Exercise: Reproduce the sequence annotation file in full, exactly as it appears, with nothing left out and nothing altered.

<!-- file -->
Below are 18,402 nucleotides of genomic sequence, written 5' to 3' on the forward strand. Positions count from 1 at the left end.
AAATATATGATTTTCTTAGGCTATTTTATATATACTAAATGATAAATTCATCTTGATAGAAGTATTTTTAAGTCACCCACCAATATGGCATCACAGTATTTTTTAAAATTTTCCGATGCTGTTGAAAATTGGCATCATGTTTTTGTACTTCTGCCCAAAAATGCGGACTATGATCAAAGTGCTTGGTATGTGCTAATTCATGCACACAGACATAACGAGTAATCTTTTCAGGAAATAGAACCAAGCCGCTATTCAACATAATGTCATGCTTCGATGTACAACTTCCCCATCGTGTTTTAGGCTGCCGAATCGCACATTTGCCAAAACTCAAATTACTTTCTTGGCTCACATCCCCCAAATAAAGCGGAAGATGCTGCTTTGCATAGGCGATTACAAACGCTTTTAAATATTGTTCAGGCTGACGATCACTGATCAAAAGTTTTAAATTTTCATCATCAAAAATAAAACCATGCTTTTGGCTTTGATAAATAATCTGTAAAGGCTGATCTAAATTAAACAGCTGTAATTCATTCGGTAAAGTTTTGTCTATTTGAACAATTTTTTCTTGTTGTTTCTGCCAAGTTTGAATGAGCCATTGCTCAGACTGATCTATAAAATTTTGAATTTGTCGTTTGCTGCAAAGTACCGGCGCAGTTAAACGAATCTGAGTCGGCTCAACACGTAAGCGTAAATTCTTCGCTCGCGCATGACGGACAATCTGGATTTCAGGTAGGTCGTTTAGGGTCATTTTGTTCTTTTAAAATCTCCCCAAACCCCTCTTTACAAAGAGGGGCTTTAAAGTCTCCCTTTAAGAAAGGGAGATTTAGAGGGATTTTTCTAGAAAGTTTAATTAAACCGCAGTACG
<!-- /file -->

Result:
Below are 18,402 nucleotides of genomic sequence, written 5' to 3' on the forward strand. Positions count from 1 at the left end.
AAATATATGATTTTCTTAGGCTATTTTATATATACTAAATGATAAATTCATCTTGATAGAAGTATTTTTAAGTCACCCACCAATATGGCATCACAGTATTTTTTAAAATTTTCCGATGCTGTTGAAAATTGGCATCATGTTTTTGTACTTCTGCCCAAAAATGCGGACTATGATCAAAGTGCTTGGTATGTGCTAATTCATGCACACAGACATAACGAGTAATCTTTTCAGGAAATAGAACCAAGCCGCTATTCAACATAATGTCATGCTTCGATGTACAACTTCCCCATCGTGTTTTAGGCTGCCGAATCGCACATTTGCCAAAACTCAAATTACTTTCTTGGCTCACATCCCCCAAATAAAGCGGAAGATGCTGCTTTGCATAGGCGATTACAAACGCTTTTAAATATTGTTCAGGCTGACGATCACTGATCAAAAGTTTTAAATTTTCATCATCAAAAATAAAACCATGCTTTTGGCTTTGATAAATAATCTGTAAAGGCTGATCTAAATTAAACAGCTGTAATTCATTCGGTAAAGTTTTGTCTATTTGAACAATTTTTTCTTGTTGTTTCTGCCAAGTTTGAATGAGCCATTGCTCAGACTGATCTATAAAATTTTGAATTTGTCGTTTGCTGCAAAGTACCGGCGCAGTTAAACGAATCTGAGTCGGCTCAACACGTAAGCGTAAATTCTTCGCTCGCGCATGACGGACAATCTGGATTTCAGGTAGGTCGTTTAGGGTCATTTTGTTCTTTTAAAATCTCCCCAAACCCCTCTTTACAAAGAGGGGCTTTAAAGTCTCCCTTTAAGAAAGGGAGATTTAGAGGGATTTTTCTAGAAAGTTTAATTAAACCGCAGTACG